This article first appeared at Quillette.
A few days after his recent passing, the Manhattan Institute reposted a speech by V. S. Naipaul from October 1990. The title, “Our Universal Civilization,” captured the triumphal and optimistic spirit of that moment, nearly one year after the fall of the Berlin Wall. In order to render this universal civilization in greater relief, Naipaul related the following about his travels in Asia [emphasis added]:
Traveling among non-Arab Muslims, I found myself among a colonized people who had been stripped by their faith of all that expanding intellectual life, all the varied life of the mind and senses, the expanding cultural and historical knowledge of the world, that I had been growing into on the other side of the world. I was among people whose identity was more or less contained in the faith. I was among people who wished to be pure.
If we had read this paragraph without knowing its date or the subjects’ actual geography, religion, and history (in this case colonized non-Arab Muslims), we might have surmised that Naipaul was talking about parts of America and Europe that he had perhaps visited in the months preceding his death. “People whose identity was more or less contained in the faith” could easily apply to certain constituencies in the West today, the more so if one allows some latitude in the definition of the word ‘faith.’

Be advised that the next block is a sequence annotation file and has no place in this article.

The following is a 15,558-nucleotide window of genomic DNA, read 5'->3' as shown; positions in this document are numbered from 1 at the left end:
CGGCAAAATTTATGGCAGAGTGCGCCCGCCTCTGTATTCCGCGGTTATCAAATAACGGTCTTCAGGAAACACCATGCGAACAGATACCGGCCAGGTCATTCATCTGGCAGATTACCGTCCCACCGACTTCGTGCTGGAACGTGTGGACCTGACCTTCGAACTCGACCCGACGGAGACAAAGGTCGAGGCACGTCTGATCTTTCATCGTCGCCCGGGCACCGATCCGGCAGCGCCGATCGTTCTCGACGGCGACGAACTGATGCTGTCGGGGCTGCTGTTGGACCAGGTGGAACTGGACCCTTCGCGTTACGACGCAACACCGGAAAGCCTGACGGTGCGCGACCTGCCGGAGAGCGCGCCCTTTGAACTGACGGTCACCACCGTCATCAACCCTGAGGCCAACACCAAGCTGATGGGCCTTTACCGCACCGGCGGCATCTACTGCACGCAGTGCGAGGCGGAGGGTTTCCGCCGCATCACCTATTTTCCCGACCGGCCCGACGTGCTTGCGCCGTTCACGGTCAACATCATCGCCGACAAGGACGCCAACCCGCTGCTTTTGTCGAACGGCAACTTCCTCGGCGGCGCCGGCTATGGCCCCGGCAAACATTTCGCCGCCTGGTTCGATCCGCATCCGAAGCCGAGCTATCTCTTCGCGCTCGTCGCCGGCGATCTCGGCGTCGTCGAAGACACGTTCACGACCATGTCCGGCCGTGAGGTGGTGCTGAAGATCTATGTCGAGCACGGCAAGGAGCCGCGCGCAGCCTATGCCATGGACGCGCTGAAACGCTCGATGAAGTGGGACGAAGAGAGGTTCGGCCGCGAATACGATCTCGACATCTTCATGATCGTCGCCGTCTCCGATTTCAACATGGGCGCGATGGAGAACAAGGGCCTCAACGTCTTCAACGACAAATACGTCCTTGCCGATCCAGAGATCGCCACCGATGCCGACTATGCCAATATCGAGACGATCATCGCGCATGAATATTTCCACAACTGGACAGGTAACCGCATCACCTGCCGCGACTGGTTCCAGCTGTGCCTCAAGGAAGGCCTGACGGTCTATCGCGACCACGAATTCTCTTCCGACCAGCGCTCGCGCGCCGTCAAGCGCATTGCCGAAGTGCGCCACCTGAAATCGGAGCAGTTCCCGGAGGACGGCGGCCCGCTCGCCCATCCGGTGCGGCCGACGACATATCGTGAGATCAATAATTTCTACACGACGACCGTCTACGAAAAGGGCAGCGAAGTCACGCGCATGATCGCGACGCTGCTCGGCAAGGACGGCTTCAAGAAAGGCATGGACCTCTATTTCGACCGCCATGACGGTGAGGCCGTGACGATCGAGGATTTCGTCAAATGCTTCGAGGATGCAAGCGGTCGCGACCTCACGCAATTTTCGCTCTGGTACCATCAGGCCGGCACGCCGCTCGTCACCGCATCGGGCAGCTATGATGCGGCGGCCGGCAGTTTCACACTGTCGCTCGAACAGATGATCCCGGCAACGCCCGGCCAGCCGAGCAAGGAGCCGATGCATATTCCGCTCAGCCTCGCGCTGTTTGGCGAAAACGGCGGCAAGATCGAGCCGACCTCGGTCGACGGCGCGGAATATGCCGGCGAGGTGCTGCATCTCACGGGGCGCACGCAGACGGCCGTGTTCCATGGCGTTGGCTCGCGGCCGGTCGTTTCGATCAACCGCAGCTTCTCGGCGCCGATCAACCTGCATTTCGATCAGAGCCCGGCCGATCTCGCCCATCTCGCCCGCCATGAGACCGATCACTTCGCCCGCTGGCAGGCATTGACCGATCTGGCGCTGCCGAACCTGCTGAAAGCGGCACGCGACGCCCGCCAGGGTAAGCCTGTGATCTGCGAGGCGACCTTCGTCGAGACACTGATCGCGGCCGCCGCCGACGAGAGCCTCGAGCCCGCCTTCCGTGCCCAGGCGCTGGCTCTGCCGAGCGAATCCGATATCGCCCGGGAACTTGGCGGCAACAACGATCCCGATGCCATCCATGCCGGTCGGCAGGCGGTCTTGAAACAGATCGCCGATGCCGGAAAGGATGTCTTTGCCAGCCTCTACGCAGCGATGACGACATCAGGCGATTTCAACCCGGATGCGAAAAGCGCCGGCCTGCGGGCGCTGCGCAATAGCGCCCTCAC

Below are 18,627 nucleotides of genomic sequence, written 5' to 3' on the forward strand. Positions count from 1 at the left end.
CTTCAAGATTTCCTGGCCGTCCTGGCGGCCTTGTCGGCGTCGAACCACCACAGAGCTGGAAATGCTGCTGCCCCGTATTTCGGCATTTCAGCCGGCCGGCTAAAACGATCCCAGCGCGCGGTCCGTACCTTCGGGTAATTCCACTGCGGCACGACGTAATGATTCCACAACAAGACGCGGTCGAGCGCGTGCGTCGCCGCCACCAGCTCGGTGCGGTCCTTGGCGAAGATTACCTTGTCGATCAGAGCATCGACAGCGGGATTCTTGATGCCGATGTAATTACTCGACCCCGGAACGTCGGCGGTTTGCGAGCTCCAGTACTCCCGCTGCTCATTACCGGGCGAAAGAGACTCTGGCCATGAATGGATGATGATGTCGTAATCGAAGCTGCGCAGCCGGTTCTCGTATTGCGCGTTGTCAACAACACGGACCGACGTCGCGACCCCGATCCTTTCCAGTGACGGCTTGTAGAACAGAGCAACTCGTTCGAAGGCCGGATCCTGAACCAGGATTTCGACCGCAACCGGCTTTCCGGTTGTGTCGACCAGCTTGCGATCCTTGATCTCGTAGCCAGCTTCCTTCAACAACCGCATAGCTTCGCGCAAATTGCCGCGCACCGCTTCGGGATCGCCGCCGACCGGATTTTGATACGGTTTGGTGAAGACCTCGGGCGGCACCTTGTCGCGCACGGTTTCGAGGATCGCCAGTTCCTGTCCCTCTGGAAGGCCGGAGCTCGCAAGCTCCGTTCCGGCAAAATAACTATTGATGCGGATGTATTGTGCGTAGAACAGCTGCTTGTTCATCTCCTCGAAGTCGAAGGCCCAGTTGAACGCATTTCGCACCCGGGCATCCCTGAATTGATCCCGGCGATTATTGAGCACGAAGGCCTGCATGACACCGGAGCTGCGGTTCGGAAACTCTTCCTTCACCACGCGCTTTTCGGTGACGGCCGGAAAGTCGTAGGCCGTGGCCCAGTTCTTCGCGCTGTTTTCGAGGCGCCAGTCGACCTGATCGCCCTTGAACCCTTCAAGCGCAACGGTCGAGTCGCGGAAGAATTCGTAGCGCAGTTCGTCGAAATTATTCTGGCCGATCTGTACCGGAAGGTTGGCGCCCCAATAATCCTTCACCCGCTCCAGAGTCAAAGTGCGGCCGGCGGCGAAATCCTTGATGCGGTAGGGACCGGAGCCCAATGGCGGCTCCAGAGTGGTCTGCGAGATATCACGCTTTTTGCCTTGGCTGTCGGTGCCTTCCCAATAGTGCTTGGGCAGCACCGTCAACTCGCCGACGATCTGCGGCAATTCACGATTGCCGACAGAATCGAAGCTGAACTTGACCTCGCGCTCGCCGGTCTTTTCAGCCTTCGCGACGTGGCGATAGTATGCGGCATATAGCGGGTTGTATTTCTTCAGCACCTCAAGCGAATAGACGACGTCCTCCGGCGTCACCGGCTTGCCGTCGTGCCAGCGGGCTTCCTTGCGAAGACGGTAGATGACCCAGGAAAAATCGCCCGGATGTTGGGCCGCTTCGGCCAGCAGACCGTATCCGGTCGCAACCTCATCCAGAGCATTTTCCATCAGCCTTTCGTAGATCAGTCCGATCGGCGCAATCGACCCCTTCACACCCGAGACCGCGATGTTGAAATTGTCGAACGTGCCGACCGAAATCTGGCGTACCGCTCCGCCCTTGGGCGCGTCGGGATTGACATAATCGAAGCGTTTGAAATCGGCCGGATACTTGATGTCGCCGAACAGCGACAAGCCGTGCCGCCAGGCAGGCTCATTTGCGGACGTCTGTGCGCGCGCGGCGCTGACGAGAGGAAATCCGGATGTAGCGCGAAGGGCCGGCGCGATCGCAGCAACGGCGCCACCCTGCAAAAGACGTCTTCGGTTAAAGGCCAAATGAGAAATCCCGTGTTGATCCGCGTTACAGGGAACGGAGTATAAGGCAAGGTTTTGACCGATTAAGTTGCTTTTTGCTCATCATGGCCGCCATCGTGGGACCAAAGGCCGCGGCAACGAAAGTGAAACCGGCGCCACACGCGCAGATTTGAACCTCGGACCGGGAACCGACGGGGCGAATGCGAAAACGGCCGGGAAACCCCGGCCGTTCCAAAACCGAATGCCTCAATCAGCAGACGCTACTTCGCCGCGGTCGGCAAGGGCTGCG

Nearly 30 years after he delivered this speech, Naipaul’s assumption that this was primarily a religious or Muslim phenomenon seems quaint. Today, we can see that the wish to be pure has emerged in opposition to universalism in many parts of the world including our own. We can no longer claim that it is just Islam that has grown resistant to the universal civilization envisioned by the West in the late twentieth century. Some groups within the West itself have also rediscovered their own craving for purity. Continue reading at Quillette >>>